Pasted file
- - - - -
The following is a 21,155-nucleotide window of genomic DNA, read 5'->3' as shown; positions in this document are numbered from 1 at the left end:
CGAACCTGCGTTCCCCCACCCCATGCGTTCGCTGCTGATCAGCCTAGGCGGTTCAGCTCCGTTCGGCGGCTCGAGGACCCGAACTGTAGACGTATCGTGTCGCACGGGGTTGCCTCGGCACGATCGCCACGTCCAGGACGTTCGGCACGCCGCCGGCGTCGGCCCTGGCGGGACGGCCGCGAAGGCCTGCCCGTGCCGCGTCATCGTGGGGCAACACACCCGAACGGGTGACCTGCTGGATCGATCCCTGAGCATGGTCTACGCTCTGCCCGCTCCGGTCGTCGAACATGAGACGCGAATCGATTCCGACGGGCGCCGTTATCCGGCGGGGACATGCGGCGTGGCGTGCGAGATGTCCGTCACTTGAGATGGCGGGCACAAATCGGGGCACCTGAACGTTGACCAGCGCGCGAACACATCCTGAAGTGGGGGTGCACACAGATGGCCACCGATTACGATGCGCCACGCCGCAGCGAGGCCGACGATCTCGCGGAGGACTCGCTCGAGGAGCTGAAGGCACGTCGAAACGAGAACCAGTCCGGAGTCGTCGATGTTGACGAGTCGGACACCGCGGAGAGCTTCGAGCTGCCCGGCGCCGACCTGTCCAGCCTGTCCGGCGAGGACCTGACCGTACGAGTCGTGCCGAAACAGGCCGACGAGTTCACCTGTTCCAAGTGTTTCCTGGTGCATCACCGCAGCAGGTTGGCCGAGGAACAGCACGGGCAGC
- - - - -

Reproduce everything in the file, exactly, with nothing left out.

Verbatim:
The following is a 21,155-nucleotide window of genomic DNA, read 5'->3' as shown; positions in this document are numbered from 1 at the left end:
CGAACCTGCGTTCCCCCACCCCATGCGTTCGCTGCTGATCAGCCTAGGCGGTTCAGCTCCGTTCGGCGGCTCGAGGACCCGAACTGTAGACGTATCGTGTCGCACGGGGTTGCCTCGGCACGATCGCCACGTCCAGGACGTTCGGCACGCCGCCGGCGTCGGCCCTGGCGGGACGGCCGCGAAGGCCTGCCCGTGCCGCGTCATCGTGGGGCAACACACCCGAACGGGTGACCTGCTGGATCGATCCCTGAGCATGGTCTACGCTCTGCCCGCTCCGGTCGTCGAACATGAGACGCGAATCGATTCCGACGGGCGCCGTTATCCGGCGGGGACATGCGGCGTGGCGTGCGAGATGTCCGTCACTTGAGATGGCGGGCACAAATCGGGGCACCTGAACGTTGACCAGCGCGCGAACACATCCTGAAGTGGGGGTGCACACAGATGGCCACCGATTACGATGCGCCACGCCGCAGCGAGGCCGACGATCTCGCGGAGGACTCGCTCGAGGAGCTGAAGGCACGTCGAAACGAGAACCAGTCCGGAGTCGTCGATGTTGACGAGTCGGACACCGCGGAGAGCTTCGAGCTGCCCGGCGCCGACCTGTCCAGCCTGTCCGGCGAGGACCTGACCGTACGAGTCGTGCCGAAACAGGCCGACGAGTTCACCTGTTCCAAGTGTTTCCTGGTGCATCACCGCAGCAGGTTGGCCGAGGAACAGCACGGGCAGC